Finance ministers from east Asian countries on Sunday cited rising global asset prices and inflationary pressures and sovereign debt risks' possible impact on capital inflow as the key risks facing their economies.

The ministers from 10 ASEAN members, China, Japan and South Korea also finalized a plan to set up a $700 million credit guarantee fund in a big step to help funnel more of the region's massive foreign reserves into the local bond markets.

In this context, we are determined to remain vigilant on the market developments, to maintain the consistency and stability of macroeconomic policies, and to adopt appropriate exit strategies... they said in a joint statement.

Chinese Finance Minister Xie Xuren, who co-chaired the meeting, showed confidence in the regional economy at a joint news conference with the other ministers but the news conference was overwhelmed with Chinese economic policy.

It was held just minutes after China's central bank raised the proportion of deposits that lenders must keep in reserve at the central bank for the third time this year to mop up excess cash at a time when inflation is on the rise.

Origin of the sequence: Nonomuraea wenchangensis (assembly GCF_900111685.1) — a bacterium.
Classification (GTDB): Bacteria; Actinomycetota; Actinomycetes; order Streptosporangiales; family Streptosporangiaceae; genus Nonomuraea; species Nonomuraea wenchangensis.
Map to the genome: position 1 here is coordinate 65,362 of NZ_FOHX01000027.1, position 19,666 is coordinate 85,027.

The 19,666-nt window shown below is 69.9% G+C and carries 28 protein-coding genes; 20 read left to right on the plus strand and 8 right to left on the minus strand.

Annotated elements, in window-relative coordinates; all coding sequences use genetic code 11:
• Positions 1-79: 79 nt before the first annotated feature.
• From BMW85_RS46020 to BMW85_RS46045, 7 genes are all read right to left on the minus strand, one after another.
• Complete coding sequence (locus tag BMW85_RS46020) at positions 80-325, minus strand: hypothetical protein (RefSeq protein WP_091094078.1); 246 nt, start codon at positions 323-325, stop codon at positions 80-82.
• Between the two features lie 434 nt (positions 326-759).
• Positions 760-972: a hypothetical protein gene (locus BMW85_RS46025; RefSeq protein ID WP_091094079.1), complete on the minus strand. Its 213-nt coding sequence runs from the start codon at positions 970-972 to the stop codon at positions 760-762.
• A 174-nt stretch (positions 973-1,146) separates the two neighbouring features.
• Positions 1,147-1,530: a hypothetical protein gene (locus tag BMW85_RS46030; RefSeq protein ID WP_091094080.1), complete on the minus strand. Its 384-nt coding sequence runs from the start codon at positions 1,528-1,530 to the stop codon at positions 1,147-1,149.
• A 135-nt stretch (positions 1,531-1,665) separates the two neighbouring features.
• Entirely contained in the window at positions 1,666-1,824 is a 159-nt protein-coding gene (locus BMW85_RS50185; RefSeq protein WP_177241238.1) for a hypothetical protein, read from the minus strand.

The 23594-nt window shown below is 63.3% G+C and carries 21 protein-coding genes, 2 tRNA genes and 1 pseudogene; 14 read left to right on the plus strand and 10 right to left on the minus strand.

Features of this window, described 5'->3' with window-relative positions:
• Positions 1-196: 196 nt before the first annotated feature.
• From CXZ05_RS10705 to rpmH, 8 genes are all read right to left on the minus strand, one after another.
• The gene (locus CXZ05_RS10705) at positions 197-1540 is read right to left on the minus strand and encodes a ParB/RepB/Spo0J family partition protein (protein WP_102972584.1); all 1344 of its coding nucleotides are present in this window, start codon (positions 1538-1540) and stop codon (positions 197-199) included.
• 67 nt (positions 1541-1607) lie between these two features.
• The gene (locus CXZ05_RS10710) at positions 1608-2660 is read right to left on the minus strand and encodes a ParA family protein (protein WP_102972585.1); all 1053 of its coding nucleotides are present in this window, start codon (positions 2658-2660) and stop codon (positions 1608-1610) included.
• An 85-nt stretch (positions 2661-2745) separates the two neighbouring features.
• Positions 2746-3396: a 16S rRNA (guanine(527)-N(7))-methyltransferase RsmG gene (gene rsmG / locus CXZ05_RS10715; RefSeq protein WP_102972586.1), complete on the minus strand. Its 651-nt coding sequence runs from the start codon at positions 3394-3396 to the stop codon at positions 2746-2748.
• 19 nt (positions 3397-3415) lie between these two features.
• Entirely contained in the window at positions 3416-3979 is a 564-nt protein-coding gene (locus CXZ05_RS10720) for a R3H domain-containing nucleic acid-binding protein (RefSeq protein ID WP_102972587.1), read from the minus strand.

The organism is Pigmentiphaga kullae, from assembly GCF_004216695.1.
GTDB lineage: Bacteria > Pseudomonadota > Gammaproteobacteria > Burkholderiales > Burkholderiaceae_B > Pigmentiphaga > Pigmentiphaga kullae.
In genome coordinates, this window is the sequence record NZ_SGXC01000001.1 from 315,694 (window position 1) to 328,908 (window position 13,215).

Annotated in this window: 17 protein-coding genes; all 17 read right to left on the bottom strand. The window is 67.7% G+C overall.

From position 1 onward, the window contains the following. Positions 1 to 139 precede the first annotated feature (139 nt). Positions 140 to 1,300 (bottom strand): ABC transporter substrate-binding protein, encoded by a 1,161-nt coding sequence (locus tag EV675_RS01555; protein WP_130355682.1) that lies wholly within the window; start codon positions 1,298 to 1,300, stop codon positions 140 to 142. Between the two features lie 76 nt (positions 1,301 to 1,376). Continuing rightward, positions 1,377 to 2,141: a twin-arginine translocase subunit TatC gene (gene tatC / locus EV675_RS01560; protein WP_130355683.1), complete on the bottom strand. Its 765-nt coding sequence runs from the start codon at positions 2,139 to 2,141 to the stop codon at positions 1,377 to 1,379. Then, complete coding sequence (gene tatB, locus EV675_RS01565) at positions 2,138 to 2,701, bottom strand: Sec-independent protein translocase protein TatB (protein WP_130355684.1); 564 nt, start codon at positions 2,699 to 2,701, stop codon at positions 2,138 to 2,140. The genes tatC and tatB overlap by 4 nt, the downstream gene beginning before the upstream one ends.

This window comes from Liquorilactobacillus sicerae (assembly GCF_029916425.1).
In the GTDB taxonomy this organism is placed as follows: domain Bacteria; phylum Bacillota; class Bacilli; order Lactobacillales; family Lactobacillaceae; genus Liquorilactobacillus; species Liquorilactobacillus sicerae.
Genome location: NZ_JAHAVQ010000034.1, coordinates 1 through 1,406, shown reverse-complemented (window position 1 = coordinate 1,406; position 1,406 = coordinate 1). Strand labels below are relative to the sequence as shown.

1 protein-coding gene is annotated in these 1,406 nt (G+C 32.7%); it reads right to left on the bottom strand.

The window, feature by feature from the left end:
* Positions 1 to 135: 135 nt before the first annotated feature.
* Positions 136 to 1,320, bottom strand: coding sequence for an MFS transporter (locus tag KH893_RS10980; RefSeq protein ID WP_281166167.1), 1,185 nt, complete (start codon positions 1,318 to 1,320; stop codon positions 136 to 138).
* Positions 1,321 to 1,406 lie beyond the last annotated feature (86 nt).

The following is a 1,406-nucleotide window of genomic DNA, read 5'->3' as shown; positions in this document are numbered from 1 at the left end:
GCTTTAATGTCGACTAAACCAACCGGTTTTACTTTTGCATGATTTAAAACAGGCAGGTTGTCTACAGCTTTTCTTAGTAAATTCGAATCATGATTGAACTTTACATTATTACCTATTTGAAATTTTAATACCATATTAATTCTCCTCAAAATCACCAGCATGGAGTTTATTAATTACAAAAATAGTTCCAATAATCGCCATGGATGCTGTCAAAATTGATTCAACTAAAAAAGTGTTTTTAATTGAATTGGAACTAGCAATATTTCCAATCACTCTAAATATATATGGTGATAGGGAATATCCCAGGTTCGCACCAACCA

The ministers from economies accounting for one-fifth of the combined world economic output met in Tashkent on the sidelines of the Asian Development Bank's (ADB) annual gatherings.

The 13 countries had already agreed in principle to set up the $700 million fund, to which the ADB will also contribute, to provide credit guarantees to corporate bonds being issued in local markets in local currencies.

The main objective of the CGIF is to support the issuance of corporate bonds in our region, and thus contribute to the development of regional bond markets, the statement read, using the acronym for the Credit Guarantee and Investment Facility.

According to earlier statements released by Japan and South Korea, Japan and China will contribute $200 million each to the facility while South Korea will put in $100 million.

The ADB is set to chip in $130 million and the Association of Southeast Asian Nations (ASEAN) members will together take up the remaining $70 million.

The credit guarantee fund is part of a broader Asian Bond Markets Initiative launched in 2003 to avert a repeat of the 1997-98 Asian Financial Crisis, when the region suffered from its reliance on short-term dollar-denominated financing.

The outstanding amount of local currency-denominated bonds issued by the 13 countries reached $14.03 billion at the end of 2009, ADB data shows, but corporate bonds accounted for a relatively small 16 percent of the total.

The ASEAN groups Brunei, Cambodia, Indonesia, Laos, Malaysia, Myanmar, the Philippines, Singapore, Thailand and Vietnam.

(Editing by Mike Nesbit and Yoo Choonsik)